Marketing to Millennials: Gaining the trust of a wary generation
Millennials watched Bernie Madoff walked off in handcuffs for setting up one of the largest Ponzi schemes in Wall Street history. They’re not eager to trust financial services institutions to manage their wealth. Nevertheless, like generations before and after them, they will age and must prepare for the future. At one time or another, they will be interested in wealth management financial services. In a recent Wall Street Journal column, Voices, wealth manager Brad Sherman discusses millennials’ needs and how to meet them.
According to Sherman, as a result of Madoff-like financials scandals, it takes longer to gain the trust of millennials and that to earn it marketers need to meet them on their terms.
“Start by being relatable. Meet them on their turf. Millennials are comfortable with using technology to communicate, to research and to learn. You can use traditional modes of marketing, but it is imperative you engage with millennials through the Internet and social media,” says Sherman
Sherman asserts that it’s crucial to have a strong Internet and social media presence as you work at building a relationship based on trust with millennials.
“Make sure you have a current website and a presence on LinkedIn and Twitter because this is where you will make connections. Put your best foot forward on these platforms. Even if you were referred to them by someone they know, millennials will vet you by reading your website, your LinkedIn profile, and your tweets on Twitter,” he advises.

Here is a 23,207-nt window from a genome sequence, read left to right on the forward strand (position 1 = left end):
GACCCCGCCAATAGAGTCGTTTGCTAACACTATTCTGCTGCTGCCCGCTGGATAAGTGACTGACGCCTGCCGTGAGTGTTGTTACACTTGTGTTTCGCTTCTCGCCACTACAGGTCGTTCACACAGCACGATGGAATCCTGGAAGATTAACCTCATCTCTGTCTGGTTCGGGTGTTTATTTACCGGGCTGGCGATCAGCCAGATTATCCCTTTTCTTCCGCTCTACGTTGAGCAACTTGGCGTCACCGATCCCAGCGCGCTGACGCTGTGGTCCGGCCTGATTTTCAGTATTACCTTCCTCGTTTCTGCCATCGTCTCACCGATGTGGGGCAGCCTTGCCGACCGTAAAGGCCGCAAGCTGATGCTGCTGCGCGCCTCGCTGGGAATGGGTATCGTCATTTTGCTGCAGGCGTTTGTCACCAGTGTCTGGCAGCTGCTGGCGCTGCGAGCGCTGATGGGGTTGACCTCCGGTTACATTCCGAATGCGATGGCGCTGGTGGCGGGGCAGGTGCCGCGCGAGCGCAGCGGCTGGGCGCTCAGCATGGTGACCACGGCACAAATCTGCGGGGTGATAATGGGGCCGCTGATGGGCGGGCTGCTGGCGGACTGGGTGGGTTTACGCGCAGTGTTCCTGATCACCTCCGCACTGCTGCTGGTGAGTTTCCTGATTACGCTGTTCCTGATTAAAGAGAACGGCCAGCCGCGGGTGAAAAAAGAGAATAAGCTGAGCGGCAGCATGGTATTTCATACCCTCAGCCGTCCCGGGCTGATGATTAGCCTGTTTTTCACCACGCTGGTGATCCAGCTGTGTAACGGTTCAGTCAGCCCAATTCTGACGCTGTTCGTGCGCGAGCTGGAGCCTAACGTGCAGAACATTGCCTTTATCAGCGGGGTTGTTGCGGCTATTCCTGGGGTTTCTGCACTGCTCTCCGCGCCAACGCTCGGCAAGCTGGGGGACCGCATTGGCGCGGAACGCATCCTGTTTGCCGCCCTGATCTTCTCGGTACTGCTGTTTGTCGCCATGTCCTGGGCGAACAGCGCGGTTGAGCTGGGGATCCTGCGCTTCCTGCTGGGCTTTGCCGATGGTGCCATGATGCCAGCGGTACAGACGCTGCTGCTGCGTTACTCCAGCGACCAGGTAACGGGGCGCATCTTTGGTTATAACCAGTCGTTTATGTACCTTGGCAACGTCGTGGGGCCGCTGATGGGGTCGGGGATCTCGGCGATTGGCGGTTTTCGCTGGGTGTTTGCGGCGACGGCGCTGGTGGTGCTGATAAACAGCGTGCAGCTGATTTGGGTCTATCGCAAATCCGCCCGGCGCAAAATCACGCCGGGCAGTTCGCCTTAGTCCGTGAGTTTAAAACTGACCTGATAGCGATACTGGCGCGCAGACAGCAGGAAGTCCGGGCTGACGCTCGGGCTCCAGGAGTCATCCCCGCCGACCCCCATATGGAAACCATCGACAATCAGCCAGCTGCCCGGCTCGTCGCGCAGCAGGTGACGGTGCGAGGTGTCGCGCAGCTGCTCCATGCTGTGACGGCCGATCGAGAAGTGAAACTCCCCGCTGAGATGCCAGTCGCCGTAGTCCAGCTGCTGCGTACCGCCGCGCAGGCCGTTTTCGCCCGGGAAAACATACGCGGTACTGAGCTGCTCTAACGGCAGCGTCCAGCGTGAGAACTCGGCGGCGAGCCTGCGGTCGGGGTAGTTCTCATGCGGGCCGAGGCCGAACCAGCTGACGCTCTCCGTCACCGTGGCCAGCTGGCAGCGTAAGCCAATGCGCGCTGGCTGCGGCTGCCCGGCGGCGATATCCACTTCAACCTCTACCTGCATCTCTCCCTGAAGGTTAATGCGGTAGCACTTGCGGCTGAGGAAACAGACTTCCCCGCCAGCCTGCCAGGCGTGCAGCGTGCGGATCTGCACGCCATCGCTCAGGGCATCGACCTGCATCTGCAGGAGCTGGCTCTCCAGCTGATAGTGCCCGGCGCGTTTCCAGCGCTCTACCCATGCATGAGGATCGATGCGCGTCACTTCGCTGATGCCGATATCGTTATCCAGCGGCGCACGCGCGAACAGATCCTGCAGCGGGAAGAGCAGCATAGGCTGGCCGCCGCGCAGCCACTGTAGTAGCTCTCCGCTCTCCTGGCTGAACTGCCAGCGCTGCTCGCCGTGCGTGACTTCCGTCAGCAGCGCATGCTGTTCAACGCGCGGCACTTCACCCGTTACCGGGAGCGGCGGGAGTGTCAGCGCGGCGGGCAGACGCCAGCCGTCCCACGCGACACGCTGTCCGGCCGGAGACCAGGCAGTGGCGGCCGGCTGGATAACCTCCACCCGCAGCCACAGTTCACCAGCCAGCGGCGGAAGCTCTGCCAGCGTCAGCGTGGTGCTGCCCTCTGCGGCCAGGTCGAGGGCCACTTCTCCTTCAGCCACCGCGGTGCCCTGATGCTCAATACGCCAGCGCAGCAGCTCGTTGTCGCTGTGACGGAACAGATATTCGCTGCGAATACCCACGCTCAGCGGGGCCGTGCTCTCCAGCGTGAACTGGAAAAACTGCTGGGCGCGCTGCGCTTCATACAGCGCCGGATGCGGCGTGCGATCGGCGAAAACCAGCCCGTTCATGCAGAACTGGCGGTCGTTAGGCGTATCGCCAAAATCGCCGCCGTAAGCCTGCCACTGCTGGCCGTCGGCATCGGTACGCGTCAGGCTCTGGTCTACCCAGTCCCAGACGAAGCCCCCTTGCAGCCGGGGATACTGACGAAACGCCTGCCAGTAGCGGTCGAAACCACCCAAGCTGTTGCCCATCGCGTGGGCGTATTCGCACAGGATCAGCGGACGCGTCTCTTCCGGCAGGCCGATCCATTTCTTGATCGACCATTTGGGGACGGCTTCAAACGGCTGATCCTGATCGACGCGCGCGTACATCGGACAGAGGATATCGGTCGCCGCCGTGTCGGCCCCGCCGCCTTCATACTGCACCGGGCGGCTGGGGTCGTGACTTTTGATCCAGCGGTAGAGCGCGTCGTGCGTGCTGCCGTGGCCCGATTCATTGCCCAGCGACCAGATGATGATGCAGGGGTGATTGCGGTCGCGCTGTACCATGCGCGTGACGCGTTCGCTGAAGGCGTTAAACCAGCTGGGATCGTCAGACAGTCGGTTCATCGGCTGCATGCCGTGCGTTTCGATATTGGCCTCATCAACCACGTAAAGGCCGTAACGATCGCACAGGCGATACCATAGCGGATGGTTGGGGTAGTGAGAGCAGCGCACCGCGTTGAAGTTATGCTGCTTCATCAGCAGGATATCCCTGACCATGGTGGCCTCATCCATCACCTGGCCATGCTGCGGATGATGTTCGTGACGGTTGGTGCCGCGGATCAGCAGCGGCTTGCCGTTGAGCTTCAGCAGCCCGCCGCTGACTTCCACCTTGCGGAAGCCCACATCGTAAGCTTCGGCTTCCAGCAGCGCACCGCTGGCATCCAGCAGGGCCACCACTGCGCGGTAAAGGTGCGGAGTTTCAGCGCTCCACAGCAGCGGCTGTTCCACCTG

Sherman also thinks that the content most relevant to millennials will offer them basic financial education, which they didn’t get in school. Topics like “What is an IRA?” and personal finance 101 are such that millennials will be readily interested in.
“Financial planning was not something this demographic learned in school, so many of my topics are personal finance 101: help with budgeting, tackling student loan debt, managing finances, merging finances with a spouse or partner, and planning for a first home. I have also found that many millennials are working for entrepreneurial-type companies that don’t necessarily have a retirement program for their employees, so it’s helpful to present basic retirement topics, like explaining what an IRA is,” he explains.
Reminding his audience that millennials are a wary generation due to recent financial chaos as well as the student debt burden, Sherman concludes his column by emphasizing the importance of building trust and communicating through the technologies that millennials are familiar with.
“Once you’ve gained their trust and they’ve vetted you, don’t drop the ball. Continue nurturing your relationship with them. Be transparent and concise about what you offer. Be flexible and be ready to engage with them using the technologies they are comfortable with. For example, if their busy schedules make it too difficult to schedule an in-office face-to-face meeting, set up a meeting on Skype,” he concludes.
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